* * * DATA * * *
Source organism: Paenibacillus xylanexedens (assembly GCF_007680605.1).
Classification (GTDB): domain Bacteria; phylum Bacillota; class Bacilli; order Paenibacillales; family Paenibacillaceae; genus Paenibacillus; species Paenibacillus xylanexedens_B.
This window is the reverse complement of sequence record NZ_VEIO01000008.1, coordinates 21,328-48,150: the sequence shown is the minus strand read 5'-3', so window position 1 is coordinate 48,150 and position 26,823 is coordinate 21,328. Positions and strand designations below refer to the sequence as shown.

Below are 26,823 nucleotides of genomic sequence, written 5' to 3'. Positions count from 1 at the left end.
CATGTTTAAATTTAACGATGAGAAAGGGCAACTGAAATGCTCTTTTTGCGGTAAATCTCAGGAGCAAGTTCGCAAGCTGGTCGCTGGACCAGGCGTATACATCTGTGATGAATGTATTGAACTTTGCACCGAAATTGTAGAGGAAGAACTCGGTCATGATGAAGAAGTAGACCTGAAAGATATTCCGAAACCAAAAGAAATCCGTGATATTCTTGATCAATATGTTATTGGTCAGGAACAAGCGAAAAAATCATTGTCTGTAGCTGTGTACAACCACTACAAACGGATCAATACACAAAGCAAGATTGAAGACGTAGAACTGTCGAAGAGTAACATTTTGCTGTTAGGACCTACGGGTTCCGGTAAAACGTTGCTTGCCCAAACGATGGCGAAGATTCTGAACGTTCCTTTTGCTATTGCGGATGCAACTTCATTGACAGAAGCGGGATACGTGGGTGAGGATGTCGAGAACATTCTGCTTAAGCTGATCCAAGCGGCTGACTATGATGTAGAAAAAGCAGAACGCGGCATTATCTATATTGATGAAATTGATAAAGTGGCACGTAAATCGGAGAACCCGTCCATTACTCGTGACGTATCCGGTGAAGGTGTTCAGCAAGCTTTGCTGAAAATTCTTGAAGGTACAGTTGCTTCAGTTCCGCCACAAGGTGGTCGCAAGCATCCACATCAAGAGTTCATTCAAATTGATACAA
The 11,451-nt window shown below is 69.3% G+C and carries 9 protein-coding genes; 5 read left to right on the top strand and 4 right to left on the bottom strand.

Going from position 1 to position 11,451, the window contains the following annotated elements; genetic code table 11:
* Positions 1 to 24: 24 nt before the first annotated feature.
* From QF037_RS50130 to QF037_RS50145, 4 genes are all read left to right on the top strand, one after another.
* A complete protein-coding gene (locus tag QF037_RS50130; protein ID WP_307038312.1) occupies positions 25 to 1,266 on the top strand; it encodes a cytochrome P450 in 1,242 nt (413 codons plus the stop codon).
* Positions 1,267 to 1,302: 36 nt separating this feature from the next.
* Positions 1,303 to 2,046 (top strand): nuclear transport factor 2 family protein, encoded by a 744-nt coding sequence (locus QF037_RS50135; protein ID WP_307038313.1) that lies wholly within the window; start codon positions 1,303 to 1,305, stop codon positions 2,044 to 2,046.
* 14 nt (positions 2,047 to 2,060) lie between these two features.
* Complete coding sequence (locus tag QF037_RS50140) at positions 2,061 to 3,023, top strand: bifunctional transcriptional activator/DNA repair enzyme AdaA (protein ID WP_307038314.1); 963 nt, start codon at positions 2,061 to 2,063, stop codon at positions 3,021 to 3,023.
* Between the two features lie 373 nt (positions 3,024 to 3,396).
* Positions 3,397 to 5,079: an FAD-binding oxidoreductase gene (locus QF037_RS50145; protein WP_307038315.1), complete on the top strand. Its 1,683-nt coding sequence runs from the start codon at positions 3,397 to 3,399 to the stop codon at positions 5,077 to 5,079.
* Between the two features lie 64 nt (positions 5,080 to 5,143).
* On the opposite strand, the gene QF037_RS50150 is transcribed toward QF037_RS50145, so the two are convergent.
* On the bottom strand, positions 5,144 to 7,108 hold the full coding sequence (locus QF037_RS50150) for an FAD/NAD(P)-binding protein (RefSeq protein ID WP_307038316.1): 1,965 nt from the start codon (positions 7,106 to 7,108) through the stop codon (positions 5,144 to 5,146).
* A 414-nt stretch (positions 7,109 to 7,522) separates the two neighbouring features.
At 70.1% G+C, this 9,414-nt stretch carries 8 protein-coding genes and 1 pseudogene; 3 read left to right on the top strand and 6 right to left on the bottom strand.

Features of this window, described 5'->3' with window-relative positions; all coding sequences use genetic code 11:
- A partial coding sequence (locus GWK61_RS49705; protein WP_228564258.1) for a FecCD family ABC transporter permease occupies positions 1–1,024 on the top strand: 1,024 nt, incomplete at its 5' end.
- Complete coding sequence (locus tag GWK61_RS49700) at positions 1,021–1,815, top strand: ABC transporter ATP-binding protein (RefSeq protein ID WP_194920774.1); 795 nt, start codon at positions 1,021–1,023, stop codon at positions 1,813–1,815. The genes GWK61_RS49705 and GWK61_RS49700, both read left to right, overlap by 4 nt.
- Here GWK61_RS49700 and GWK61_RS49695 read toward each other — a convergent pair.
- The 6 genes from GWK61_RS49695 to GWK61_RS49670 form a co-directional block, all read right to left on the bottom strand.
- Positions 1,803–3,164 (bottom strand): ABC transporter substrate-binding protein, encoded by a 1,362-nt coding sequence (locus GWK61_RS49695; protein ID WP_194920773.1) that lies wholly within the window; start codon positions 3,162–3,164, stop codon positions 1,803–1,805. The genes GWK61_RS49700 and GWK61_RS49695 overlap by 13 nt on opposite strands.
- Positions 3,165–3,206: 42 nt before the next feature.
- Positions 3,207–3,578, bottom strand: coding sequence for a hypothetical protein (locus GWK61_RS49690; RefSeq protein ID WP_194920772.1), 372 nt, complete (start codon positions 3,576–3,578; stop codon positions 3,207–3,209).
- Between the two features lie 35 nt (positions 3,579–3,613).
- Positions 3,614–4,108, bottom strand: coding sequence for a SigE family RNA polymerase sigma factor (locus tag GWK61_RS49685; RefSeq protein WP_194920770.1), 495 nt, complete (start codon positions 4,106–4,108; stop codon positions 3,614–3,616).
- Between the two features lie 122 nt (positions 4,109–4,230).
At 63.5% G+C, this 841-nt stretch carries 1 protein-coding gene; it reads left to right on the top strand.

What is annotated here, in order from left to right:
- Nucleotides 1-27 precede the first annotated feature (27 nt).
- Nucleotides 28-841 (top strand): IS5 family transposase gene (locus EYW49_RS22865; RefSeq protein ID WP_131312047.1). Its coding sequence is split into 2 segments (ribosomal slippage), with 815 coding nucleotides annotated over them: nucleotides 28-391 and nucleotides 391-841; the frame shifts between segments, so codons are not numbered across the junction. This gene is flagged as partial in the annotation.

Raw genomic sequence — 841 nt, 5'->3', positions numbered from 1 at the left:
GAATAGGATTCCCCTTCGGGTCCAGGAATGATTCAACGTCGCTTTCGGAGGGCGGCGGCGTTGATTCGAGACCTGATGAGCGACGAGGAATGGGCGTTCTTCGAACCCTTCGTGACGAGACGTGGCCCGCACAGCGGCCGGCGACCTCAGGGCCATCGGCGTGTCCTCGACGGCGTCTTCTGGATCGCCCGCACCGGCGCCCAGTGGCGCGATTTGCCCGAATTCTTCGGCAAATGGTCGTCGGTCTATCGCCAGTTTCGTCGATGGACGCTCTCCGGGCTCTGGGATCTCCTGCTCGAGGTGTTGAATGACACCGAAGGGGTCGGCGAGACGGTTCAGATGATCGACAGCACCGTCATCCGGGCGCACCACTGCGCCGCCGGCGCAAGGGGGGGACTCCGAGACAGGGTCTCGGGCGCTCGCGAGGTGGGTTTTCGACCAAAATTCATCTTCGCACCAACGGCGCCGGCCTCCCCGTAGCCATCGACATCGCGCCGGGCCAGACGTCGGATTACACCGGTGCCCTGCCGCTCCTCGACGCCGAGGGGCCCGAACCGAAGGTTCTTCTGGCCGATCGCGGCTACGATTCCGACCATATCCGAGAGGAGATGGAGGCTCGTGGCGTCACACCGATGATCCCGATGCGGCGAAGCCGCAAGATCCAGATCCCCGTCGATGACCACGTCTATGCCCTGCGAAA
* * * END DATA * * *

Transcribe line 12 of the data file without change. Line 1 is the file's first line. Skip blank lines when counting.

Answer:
* Positions 1,303 to 2,046 (top strand): nuclear transport factor 2 family protein, encoded by a 744-nt coding sequence (locus QF037_RS50135; protein ID WP_307038313.1) that lies wholly within the window; start codon positions 1,303 to 1,305, stop codon positions 2,044 to 2,046.